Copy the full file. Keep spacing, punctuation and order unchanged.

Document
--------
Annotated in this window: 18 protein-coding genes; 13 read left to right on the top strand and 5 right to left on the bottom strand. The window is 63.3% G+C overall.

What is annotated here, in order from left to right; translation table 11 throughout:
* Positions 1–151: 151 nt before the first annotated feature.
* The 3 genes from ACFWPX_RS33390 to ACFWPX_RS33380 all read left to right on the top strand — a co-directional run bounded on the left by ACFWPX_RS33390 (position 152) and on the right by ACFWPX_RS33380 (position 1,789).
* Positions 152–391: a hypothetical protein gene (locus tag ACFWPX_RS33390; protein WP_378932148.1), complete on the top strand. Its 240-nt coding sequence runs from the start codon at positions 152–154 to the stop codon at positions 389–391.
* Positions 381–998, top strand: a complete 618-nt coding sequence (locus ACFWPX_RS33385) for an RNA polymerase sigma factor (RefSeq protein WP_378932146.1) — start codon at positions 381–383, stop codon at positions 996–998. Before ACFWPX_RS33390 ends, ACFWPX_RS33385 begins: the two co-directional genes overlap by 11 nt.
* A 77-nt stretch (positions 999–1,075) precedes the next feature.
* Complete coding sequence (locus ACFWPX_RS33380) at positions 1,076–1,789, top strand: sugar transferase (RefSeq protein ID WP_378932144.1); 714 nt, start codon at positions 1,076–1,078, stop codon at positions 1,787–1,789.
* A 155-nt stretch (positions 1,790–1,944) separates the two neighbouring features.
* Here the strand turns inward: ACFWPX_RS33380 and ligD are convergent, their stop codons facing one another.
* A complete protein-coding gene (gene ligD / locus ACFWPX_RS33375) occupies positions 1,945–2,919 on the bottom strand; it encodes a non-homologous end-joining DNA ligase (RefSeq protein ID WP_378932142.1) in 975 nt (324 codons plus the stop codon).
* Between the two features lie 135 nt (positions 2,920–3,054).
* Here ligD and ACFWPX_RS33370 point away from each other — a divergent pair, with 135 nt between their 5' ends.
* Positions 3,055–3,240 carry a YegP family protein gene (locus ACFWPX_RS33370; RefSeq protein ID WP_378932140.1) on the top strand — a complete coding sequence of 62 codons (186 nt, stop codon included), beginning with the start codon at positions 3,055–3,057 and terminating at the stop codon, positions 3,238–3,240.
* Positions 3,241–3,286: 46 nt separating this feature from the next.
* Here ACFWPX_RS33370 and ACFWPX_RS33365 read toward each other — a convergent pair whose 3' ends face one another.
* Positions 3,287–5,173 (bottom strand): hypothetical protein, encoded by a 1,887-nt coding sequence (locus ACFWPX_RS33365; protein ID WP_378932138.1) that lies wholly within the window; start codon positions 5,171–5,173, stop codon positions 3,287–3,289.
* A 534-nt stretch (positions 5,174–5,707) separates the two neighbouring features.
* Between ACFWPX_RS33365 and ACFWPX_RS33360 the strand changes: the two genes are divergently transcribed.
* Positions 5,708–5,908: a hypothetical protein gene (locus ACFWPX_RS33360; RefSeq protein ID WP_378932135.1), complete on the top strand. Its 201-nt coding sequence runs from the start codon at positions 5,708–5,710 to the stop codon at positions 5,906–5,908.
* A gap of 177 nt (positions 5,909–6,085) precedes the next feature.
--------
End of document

Annotated in this window: 18 protein-coding genes; 13 read left to right on the top strand and 5 right to left on the bottom strand. The window is 63.3% G+C overall.

What is annotated here, in order from left to right; translation table 11 throughout:
* Positions 1–151: 151 nt before the first annotated feature.
* The 3 genes from ACFWPX_RS33390 to ACFWPX_RS33380 all read left to right on the top strand — a co-directional run bounded on the left by ACFWPX_RS33390 (position 152) and on the right by ACFWPX_RS33380 (position 1,789).
* Positions 152–391: a hypothetical protein gene (locus tag ACFWPX_RS33390; protein WP_378932148.1), complete on the top strand. Its 240-nt coding sequence runs from the start codon at positions 152–154 to the stop codon at positions 389–391.
* Positions 381–998, top strand: a complete 618-nt coding sequence (locus ACFWPX_RS33385) for an RNA polymerase sigma factor (RefSeq protein WP_378932146.1) — start codon at positions 381–383, stop codon at positions 996–998. Before ACFWPX_RS33390 ends, ACFWPX_RS33385 begins: the two co-directional genes overlap by 11 nt.
* A 77-nt stretch (positions 999–1,075) precedes the next feature.
* Complete coding sequence (locus ACFWPX_RS33380) at positions 1,076–1,789, top strand: sugar transferase (RefSeq protein ID WP_378932144.1); 714 nt, start codon at positions 1,076–1,078, stop codon at positions 1,787–1,789.
* A 155-nt stretch (positions 1,790–1,944) separates the two neighbouring features.
* Here the strand turns inward: ACFWPX_RS33380 and ligD are convergent, their stop codons facing one another.
* A complete protein-coding gene (gene ligD / locus ACFWPX_RS33375) occupies positions 1,945–2,919 on the bottom strand; it encodes a non-homologous end-joining DNA ligase (RefSeq protein ID WP_378932142.1) in 975 nt (324 codons plus the stop codon).
* Between the two features lie 135 nt (positions 2,920–3,054).
* Here ligD and ACFWPX_RS33370 point away from each other — a divergent pair, with 135 nt between their 5' ends.
* Positions 3,055–3,240 carry a YegP family protein gene (locus ACFWPX_RS33370; RefSeq protein ID WP_378932140.1) on the top strand — a complete coding sequence of 62 codons (186 nt, stop codon included), beginning with the start codon at positions 3,055–3,057 and terminating at the stop codon, positions 3,238–3,240.
* Positions 3,241–3,286: 46 nt separating this feature from the next.
* Here ACFWPX_RS33370 and ACFWPX_RS33365 read toward each other — a convergent pair whose 3' ends face one another.
* Positions 3,287–5,173 (bottom strand): hypothetical protein, encoded by a 1,887-nt coding sequence (locus ACFWPX_RS33365; protein ID WP_378932138.1) that lies wholly within the window; start codon positions 5,171–5,173, stop codon positions 3,287–3,289.
* A 534-nt stretch (positions 5,174–5,707) separates the two neighbouring features.
* Between ACFWPX_RS33365 and ACFWPX_RS33360 the strand changes: the two genes are divergently transcribed.
* Positions 5,708–5,908: a hypothetical protein gene (locus ACFWPX_RS33360; RefSeq protein ID WP_378932135.1), complete on the top strand. Its 201-nt coding sequence runs from the start codon at positions 5,708–5,710 to the stop codon at positions 5,906–5,908.
* A gap of 177 nt (positions 5,909–6,085) precedes the next feature.